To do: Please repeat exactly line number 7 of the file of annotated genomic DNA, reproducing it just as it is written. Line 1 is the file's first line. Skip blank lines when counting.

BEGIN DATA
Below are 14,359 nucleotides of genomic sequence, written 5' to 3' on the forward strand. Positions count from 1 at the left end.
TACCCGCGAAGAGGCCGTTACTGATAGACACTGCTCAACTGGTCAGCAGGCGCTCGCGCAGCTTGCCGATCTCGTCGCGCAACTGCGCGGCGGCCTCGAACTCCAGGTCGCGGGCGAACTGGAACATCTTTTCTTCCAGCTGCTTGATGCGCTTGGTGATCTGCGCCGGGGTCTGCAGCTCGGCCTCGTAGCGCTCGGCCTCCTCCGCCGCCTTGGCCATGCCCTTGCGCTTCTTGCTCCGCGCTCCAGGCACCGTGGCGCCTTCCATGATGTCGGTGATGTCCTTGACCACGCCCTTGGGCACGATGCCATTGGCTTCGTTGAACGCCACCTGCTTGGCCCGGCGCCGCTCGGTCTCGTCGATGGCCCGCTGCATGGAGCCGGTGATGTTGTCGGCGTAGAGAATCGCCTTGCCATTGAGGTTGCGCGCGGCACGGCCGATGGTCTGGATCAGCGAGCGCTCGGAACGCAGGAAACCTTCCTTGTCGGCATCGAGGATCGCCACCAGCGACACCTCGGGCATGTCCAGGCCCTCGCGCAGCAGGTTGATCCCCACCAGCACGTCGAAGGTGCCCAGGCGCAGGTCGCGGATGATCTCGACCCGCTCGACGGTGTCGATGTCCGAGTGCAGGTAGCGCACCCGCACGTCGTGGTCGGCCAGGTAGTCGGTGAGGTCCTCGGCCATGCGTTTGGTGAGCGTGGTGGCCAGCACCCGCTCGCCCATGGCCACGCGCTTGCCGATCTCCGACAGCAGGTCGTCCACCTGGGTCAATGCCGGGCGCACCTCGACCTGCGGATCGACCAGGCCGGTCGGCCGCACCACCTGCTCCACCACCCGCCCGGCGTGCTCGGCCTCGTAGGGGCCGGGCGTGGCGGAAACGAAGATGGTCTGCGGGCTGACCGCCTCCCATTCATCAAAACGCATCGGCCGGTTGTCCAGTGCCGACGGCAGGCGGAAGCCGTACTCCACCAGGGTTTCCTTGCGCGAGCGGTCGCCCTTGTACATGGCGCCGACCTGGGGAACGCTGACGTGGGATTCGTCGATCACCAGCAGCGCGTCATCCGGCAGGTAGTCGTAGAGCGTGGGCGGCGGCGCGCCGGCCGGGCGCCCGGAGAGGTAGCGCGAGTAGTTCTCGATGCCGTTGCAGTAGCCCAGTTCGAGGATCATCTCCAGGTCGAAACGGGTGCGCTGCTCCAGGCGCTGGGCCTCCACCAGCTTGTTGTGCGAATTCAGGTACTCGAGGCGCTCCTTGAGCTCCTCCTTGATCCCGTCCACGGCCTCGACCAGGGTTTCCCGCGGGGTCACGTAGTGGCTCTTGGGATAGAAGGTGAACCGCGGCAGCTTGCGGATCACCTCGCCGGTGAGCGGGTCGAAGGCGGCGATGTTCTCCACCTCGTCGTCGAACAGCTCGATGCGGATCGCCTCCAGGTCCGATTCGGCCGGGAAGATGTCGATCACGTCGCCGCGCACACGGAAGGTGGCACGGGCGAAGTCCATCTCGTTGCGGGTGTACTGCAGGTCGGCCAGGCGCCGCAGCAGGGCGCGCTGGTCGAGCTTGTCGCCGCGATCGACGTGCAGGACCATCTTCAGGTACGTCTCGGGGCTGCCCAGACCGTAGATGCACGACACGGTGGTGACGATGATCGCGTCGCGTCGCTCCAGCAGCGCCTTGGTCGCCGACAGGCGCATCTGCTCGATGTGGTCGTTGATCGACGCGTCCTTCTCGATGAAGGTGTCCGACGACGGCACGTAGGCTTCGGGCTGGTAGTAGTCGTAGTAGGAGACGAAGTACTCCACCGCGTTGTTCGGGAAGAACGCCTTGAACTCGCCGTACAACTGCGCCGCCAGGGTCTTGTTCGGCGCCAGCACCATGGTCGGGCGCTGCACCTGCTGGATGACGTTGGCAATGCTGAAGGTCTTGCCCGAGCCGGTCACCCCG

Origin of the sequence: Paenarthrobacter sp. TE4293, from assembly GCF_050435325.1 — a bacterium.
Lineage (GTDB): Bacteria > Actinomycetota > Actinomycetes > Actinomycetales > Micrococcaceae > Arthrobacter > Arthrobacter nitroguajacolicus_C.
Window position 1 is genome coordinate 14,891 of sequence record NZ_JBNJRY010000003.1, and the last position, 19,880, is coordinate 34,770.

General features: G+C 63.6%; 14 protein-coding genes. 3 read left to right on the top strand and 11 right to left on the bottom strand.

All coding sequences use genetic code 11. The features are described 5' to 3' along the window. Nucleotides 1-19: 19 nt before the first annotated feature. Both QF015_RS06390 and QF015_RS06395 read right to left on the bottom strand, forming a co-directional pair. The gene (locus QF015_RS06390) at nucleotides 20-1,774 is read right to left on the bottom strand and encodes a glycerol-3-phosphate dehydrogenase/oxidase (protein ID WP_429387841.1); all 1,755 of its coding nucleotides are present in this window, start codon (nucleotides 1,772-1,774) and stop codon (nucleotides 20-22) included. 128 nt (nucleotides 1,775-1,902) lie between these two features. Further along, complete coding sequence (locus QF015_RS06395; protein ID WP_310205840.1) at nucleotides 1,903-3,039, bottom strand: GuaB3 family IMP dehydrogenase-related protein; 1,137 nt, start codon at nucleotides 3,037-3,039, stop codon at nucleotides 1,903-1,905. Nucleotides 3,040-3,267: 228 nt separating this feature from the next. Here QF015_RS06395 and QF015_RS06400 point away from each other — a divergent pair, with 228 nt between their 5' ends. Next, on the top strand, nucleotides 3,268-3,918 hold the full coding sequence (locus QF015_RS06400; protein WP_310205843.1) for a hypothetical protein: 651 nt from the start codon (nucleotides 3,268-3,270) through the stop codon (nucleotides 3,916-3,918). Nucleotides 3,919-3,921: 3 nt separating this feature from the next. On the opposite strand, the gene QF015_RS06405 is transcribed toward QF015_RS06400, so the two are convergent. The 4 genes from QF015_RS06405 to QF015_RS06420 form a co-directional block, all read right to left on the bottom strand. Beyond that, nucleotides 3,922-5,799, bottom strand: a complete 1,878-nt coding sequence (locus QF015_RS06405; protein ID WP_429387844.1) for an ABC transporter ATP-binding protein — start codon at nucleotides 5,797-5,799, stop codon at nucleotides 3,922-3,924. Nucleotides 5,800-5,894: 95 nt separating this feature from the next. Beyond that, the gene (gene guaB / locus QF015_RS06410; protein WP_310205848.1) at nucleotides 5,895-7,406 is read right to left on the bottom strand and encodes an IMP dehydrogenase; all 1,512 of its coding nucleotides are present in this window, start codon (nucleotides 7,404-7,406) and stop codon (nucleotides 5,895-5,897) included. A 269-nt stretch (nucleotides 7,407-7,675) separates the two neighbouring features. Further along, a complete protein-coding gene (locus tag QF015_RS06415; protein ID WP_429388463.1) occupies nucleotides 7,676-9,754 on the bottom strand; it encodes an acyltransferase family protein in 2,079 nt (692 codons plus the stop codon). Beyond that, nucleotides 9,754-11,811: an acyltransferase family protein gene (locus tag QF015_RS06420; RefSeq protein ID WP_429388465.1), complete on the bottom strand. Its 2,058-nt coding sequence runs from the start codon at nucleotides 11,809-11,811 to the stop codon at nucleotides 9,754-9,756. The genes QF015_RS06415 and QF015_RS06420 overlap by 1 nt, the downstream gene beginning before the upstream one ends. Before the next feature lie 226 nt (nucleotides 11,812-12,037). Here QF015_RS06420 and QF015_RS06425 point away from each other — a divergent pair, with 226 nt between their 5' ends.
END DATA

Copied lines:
All coding sequences use genetic code 11. The features are described 5' to 3' along the window. Nucleotides 1-19: 19 nt before the first annotated feature. Both QF015_RS06390 and QF015_RS06395 read right to left on the bottom strand, forming a co-directional pair. The gene (locus QF015_RS06390) at nucleotides 20-1,774 is read right to left on the bottom strand and encodes a glycerol-3-phosphate dehydrogenase/oxidase (protein ID WP_429387841.1); all 1,755 of its coding nucleotides are present in this window, start codon (nucleotides 1,772-1,774) and stop codon (nucleotides 20-22) included. 128 nt (nucleotides 1,775-1,902) lie between these two features. Further along, complete coding sequence (locus QF015_RS06395; protein ID WP_310205840.1) at nucleotides 1,903-3,039, bottom strand: GuaB3 family IMP dehydrogenase-related protein; 1,137 nt, start codon at nucleotides 3,037-3,039, stop codon at nucleotides 1,903-1,905. Nucleotides 3,040-3,267: 228 nt separating this feature from the next. Here QF015_RS06395 and QF015_RS06400 point away from each other — a divergent pair, with 228 nt between their 5' ends. Next, on the top strand, nucleotides 3,268-3,918 hold the full coding sequence (locus QF015_RS06400; protein WP_310205843.1) for a hypothetical protein: 651 nt from the start codon (nucleotides 3,268-3,270) through the stop codon (nucleotides 3,916-3,918). Nucleotides 3,919-3,921: 3 nt separating this feature from the next. On the opposite strand, the gene QF015_RS06405 is transcribed toward QF015_RS06400, so the two are convergent. The 4 genes from QF015_RS06405 to QF015_RS06420 form a co-directional block, all read right to left on the bottom strand. Beyond that, nucleotides 3,922-5,799, bottom strand: a complete 1,878-nt coding sequence (locus QF015_RS06405; protein ID WP_429387844.1) for an ABC transporter ATP-binding protein — start codon at nucleotides 5,797-5,799, stop codon at nucleotides 3,922-3,924. Nucleotides 5,800-5,894: 95 nt separating this feature from the next. Beyond that, the gene (gene guaB / locus QF015_RS06410; protein WP_310205848.1) at nucleotides 5,895-7,406 is read right to left on the bottom strand and encodes an IMP dehydrogenase; all 1,512 of its coding nucleotides are present in this window, start codon (nucleotides 7,404-7,406) and stop codon (nucleotides 5,895-5,897) included. A 269-nt stretch (nucleotides 7,407-7,675) separates the two neighbouring features. Further along, a complete protein-coding gene (locus tag QF015_RS06415; protein ID WP_429388463.1) occupies nucleotides 7,676-9,754 on the bottom strand; it encodes an acyltransferase family protein in 2,079 nt (692 codons plus the stop codon). Beyond that, nucleotides 9,754-11,811: an acyltransferase family protein gene (locus tag QF015_RS06420; RefSeq protein ID WP_429388465.1), complete on the bottom strand. Its 2,058-nt coding sequence runs from the start codon at nucleotides 11,809-11,811 to the stop codon at nucleotides 9,754-9,756. The genes QF015_RS06415 and QF015_RS06420 overlap by 1 nt, the downstream gene beginning before the upstream one ends. Before the next feature lie 226 nt (nucleotides 11,812-12,037). Here QF015_RS06420 and QF015_RS06425 point away from each other — a divergent pair, with 226 nt between their 5' ends.